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Title: The housing experience of the working classes, 1790-1970 : the potential of the combined approach of archaeology, the historical record and oral history
Author: Massheder-Rigby, K.
ISNI:       0000 0004 7964 2021
Awarding Body: University of Liverpool
Current Institution: University of Liverpool
Date of Award: 2019
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Although the discipline of archaeology has a lengthy tradition of using oral testimony, particularly the testimony of Indigenous communities, it has yet to be applied fully and in a meaningful way within global historical archaeology. Frequently interdisciplinary, archaeology cannot work alone, and works best alongside other sources to enhance and strengthen our understanding of the past. This thesis explores the potential for a combined approach of archaeology, the historic record and oral history to investigate the recent past. Despite an abundance of literature on eighteenth, nineteenth and twentieth century working class housing, a period that experienced rapid urban expansion, and the responses to the issues that arose as a result, there is an absence of testimony about housing from those with a lived experience. This thesis uses archaeological site reports, documentary research from primary historical sources and testimony from oral history interviews to enhance our understanding of the housing experience of the working classes from 1790-1970. Case studies are a common method of interpreting the archaeology of households and housing. In this thesis three case studies are presented; court housing in Liverpool (1790-1970), back-to-back housing in Hungate, York (1812-1936) and small-scale employer provided housing in Glasgow (1837-1966). The Liverpool case study (chap. 4) identified that nineteenth century accounts of court housing dominate the historic literature as insanitary, overcrowded, dilapidated and slum-like and this research, via the oral history testimony, introduces an alternative, twentieth century account of court housing. The Hungate, York case study (chap. 5) demonstrates the potential of bringing together different bodies of evidence, collected at different times and by different organisations, to reinvestigate a neighbourhood historically labelled as a slum. The Glasgow case study (chap. 6) provided an opportunity to test the combined approach of archaeology and oral history without the historic record as no documentary evidence for the Lower English Buildings site was uncovered. This thesis outlines the ways in which the combined approach might be used in the future, demonstrating its value to enhance our understanding of an archaeological site. Encouraging the use of oral history within archaeology in the UK should be a priority for archaeologists, particularly historical archaeologists where oral history has the most potential to collaborate, and this thesis suggests how this can be achieved.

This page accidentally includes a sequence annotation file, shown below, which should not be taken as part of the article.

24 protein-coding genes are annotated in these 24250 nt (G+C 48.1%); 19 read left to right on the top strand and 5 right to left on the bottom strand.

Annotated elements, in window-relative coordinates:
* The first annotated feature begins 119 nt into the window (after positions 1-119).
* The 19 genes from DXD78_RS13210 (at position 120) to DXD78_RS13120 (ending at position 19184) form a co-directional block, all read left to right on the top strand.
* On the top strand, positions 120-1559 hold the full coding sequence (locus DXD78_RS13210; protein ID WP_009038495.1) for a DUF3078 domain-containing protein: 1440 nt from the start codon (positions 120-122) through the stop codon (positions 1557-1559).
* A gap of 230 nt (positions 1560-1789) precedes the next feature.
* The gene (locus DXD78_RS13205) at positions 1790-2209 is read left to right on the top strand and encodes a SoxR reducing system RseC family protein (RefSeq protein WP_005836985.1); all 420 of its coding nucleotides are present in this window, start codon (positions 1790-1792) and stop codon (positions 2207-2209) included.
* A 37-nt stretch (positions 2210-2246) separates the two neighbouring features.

Supervisor: Sinclair, Anthony ; Milne, Graeme Sponsor: Not available
Qualification Name: Thesis (Ph.D.) Qualification Level: Doctoral